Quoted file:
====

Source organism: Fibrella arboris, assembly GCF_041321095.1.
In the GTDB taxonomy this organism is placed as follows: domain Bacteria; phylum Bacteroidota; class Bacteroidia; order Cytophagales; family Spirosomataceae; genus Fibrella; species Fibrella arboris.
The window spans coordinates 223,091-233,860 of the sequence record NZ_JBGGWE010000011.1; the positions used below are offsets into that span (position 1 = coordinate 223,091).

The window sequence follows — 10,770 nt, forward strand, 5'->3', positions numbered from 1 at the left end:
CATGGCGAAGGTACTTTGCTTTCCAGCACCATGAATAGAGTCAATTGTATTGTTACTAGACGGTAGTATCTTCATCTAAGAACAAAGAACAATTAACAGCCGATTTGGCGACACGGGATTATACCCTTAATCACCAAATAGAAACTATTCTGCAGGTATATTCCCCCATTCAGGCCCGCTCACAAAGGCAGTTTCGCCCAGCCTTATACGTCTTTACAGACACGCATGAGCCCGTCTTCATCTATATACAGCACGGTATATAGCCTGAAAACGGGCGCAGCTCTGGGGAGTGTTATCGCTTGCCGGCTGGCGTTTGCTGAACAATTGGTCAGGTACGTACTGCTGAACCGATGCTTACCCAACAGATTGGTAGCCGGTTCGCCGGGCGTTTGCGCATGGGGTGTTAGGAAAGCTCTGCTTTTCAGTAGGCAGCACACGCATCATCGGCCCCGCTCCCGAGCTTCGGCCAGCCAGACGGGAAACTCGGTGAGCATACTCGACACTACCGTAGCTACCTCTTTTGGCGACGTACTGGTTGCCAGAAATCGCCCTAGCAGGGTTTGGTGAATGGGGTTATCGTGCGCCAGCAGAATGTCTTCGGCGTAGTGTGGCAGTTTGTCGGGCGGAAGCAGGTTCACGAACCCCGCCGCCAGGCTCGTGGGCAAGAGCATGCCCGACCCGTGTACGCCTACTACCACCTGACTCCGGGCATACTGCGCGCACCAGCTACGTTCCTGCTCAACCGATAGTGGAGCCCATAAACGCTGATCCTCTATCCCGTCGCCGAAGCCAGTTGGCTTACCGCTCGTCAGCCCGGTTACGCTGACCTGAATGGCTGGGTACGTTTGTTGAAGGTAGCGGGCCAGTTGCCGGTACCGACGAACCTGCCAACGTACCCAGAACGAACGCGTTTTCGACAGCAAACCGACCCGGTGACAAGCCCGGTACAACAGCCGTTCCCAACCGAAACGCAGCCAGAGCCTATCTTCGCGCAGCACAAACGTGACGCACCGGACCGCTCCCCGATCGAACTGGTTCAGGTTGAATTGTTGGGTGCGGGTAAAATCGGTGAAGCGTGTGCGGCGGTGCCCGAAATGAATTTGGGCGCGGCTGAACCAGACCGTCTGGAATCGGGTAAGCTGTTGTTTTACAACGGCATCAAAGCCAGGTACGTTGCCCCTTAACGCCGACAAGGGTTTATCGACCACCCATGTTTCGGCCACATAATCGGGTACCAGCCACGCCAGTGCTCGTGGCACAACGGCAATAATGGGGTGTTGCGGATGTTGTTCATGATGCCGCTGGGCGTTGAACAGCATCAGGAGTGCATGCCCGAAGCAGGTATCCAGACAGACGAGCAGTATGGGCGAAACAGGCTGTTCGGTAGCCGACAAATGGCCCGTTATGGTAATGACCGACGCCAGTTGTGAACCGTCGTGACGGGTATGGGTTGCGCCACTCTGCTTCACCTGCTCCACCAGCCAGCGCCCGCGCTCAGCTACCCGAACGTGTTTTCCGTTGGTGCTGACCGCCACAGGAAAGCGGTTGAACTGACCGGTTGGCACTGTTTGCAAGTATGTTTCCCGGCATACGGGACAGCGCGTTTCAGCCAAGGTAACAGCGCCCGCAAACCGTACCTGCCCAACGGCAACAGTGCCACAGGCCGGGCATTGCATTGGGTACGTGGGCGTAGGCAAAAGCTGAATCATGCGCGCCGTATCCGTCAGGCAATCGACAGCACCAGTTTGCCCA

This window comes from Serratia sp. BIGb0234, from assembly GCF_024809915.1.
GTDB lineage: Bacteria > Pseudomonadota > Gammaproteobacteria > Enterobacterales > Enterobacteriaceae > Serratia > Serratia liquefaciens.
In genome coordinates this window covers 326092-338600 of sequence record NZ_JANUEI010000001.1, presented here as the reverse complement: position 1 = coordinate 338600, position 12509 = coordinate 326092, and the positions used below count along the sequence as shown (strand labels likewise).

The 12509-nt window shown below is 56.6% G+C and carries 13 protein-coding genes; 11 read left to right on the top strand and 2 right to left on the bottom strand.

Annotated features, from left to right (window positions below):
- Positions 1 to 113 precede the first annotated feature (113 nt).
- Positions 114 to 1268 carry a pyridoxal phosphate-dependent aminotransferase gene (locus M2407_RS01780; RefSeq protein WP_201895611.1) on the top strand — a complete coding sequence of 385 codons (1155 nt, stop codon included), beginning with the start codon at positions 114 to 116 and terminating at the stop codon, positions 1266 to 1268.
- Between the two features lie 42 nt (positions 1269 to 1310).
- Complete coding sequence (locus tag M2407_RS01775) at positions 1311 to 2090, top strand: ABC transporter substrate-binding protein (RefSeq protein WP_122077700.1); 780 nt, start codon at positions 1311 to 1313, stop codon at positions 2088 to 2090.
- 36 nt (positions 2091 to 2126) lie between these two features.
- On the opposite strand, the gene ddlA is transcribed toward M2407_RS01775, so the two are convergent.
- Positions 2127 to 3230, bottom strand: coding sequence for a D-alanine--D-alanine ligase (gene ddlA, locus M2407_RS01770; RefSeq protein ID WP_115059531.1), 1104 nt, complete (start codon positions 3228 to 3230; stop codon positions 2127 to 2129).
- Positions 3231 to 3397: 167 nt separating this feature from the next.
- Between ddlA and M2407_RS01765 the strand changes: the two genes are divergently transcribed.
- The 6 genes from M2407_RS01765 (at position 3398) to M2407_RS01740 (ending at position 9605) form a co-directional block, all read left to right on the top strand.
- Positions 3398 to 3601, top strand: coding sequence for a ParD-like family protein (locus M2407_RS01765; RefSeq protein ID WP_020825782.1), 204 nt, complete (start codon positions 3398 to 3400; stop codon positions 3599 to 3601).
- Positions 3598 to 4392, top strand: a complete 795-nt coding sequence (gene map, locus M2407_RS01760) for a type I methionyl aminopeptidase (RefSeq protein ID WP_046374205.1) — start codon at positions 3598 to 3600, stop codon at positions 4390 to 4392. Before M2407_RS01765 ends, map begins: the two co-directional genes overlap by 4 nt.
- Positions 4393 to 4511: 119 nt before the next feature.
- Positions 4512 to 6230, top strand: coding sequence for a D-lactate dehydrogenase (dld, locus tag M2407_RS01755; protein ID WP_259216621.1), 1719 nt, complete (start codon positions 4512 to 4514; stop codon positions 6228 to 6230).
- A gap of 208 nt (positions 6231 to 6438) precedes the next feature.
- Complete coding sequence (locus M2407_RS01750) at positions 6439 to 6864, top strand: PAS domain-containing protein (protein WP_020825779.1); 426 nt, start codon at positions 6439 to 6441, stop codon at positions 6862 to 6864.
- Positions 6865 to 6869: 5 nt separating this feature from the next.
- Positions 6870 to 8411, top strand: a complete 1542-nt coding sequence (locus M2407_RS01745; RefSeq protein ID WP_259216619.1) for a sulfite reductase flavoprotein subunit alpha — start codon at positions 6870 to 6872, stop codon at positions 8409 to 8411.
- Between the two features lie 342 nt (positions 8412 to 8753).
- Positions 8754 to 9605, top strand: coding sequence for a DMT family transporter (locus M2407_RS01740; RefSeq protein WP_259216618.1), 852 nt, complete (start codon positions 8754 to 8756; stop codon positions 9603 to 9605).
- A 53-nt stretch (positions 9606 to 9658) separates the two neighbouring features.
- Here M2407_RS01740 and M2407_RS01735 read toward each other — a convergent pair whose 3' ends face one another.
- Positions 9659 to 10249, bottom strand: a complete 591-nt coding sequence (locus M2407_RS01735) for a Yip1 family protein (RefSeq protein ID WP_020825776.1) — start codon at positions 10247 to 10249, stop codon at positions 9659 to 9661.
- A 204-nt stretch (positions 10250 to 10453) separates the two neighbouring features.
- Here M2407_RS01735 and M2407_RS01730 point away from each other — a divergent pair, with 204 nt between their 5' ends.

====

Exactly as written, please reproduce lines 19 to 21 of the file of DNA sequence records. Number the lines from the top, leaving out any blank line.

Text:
- Between ddlA and M2407_RS01765 the strand changes: the two genes are divergently transcribed.
- The 6 genes from M2407_RS01765 (at position 3398) to M2407_RS01740 (ending at position 9605) form a co-directional block, all read left to right on the top strand.
- Positions 3398 to 3601, top strand: coding sequence for a ParD-like family protein (locus M2407_RS01765; RefSeq protein ID WP_020825782.1), 204 nt, complete (start codon positions 3398 to 3400; stop codon positions 3599 to 3601).